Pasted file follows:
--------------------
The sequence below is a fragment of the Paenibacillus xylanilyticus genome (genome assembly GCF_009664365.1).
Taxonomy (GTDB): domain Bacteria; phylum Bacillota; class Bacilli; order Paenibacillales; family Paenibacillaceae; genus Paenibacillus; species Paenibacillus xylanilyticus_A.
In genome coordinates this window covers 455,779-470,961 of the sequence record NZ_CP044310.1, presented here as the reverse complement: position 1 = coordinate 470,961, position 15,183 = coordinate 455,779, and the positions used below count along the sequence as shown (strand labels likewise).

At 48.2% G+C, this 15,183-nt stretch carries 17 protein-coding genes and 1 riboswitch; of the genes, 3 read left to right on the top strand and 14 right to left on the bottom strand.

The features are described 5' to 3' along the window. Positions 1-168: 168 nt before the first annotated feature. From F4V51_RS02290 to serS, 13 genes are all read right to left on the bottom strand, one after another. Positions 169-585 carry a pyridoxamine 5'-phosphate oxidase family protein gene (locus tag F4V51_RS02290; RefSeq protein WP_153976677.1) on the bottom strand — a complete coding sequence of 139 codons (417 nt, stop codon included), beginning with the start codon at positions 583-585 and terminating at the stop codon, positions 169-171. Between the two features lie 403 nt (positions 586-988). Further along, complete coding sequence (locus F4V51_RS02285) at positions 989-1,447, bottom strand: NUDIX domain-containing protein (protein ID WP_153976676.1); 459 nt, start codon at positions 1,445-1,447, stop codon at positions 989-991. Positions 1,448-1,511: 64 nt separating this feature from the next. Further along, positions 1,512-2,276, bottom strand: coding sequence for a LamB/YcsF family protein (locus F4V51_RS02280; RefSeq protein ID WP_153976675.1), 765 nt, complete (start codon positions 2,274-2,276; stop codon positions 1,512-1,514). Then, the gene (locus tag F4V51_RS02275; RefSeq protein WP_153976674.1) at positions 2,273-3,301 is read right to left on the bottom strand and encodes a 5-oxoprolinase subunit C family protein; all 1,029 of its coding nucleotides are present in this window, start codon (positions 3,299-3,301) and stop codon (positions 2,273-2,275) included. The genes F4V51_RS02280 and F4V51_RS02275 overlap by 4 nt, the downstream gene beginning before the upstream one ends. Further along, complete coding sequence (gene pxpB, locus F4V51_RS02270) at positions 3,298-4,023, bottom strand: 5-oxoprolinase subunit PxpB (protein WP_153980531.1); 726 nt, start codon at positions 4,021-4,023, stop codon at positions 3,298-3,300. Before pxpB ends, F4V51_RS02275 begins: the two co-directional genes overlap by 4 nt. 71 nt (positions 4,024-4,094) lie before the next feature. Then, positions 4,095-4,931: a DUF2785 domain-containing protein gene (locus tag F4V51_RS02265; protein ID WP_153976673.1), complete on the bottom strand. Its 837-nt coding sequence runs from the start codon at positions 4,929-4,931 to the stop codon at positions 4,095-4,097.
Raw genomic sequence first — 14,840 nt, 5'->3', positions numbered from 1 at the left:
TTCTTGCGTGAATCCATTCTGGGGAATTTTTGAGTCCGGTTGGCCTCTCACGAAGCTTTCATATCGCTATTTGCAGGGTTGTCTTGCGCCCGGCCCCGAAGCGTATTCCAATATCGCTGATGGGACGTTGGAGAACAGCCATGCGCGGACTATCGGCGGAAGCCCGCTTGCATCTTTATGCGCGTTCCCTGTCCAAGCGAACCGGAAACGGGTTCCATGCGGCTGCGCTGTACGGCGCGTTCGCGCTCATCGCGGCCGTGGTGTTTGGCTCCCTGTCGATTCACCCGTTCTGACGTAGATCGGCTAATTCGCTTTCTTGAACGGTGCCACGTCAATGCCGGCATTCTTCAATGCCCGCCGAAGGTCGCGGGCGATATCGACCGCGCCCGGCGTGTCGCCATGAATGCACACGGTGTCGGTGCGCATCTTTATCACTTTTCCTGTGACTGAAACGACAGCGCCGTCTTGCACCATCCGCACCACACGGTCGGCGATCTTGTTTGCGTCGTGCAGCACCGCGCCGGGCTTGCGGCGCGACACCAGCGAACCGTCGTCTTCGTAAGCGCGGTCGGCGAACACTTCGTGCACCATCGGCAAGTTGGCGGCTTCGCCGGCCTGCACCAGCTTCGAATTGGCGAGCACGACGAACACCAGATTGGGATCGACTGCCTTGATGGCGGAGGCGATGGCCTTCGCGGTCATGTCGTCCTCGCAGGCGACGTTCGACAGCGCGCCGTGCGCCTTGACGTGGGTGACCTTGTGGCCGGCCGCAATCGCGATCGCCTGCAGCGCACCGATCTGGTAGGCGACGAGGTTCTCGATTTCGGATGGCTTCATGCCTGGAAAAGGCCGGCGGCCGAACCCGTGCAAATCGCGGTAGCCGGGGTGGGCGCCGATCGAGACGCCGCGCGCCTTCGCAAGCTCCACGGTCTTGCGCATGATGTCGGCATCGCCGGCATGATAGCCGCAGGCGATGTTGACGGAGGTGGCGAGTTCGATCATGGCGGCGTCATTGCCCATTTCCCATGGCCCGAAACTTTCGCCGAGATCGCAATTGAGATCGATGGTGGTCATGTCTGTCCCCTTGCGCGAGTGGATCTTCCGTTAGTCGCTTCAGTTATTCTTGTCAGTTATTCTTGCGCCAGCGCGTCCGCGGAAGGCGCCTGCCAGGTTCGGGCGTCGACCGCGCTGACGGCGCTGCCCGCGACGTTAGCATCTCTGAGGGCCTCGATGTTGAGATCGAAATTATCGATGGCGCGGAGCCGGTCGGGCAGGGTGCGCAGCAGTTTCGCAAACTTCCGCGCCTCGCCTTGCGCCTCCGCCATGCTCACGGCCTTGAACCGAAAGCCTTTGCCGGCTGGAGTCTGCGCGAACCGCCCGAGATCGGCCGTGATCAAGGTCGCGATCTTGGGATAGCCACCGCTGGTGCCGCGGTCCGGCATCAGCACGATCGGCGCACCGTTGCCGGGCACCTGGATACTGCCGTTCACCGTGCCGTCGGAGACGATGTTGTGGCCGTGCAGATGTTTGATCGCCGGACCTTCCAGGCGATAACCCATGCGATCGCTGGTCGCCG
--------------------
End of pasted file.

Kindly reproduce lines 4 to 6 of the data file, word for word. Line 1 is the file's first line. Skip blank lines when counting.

At 48.2% G+C, this 15,183-nt stretch carries 17 protein-coding genes and 1 riboswitch; of the genes, 3 read left to right on the top strand and 14 right to left on the bottom strand.

The features are described 5' to 3' along the window. Positions 1-168: 168 nt before the first annotated feature. From F4V51_RS02290 to serS, 13 genes are all read right to left on the bottom strand, one after another. Positions 169-585 carry a pyridoxamine 5'-phosphate oxidase family protein gene (locus tag F4V51_RS02290; RefSeq protein WP_153976677.1) on the bottom strand — a complete coding sequence of 139 codons (417 nt, stop codon included), beginning with the start codon at positions 583-585 and terminating at the stop codon, positions 169-171. Between the two features lie 403 nt (positions 586-988). Further along, complete coding sequence (locus F4V51_RS02285) at positions 989-1,447, bottom strand: NUDIX domain-containing protein (protein ID WP_153976676.1); 459 nt, start codon at positions 1,445-1,447, stop codon at positions 989-991. Positions 1,448-1,511: 64 nt separating this feature from the next. Further along, positions 1,512-2,276, bottom strand: coding sequence for a LamB/YcsF family protein (locus F4V51_RS02280; RefSeq protein ID WP_153976675.1), 765 nt, complete (start codon positions 2,274-2,276; stop codon positions 1,512-1,514). Then, the gene (locus tag F4V51_RS02275; RefSeq protein WP_153976674.1) at positions 2,273-3,301 is read right to left on the bottom strand and encodes a 5-oxoprolinase subunit C family protein; all 1,029 of its coding nucleotides are present in this window, start codon (positions 3,299-3,301) and stop codon (positions 2,273-2,275) included. The genes F4V51_RS02280 and F4V51_RS02275 overlap by 4 nt, the downstream gene beginning before the upstream one ends. Further along, complete coding sequence (gene pxpB, locus F4V51_RS02270) at positions 3,298-4,023, bottom strand: 5-oxoprolinase subunit PxpB (protein WP_153980531.1); 726 nt, start codon at positions 4,021-4,023, stop codon at positions 3,298-3,300. Before pxpB ends, F4V51_RS02275 begins: the two co-directional genes overlap by 4 nt. 71 nt (positions 4,024-4,094) lie before the next feature. Then, positions 4,095-4,931: a DUF2785 domain-containing protein gene (locus tag F4V51_RS02265; protein ID WP_153976673.1), complete on the bottom strand. Its 837-nt coding sequence runs from the start codon at positions 4,929-4,931 to the stop codon at positions 4,095-4,097.
Raw genomic sequence first — 14,840 nt, 5'->3', positions numbered from 1 at the left: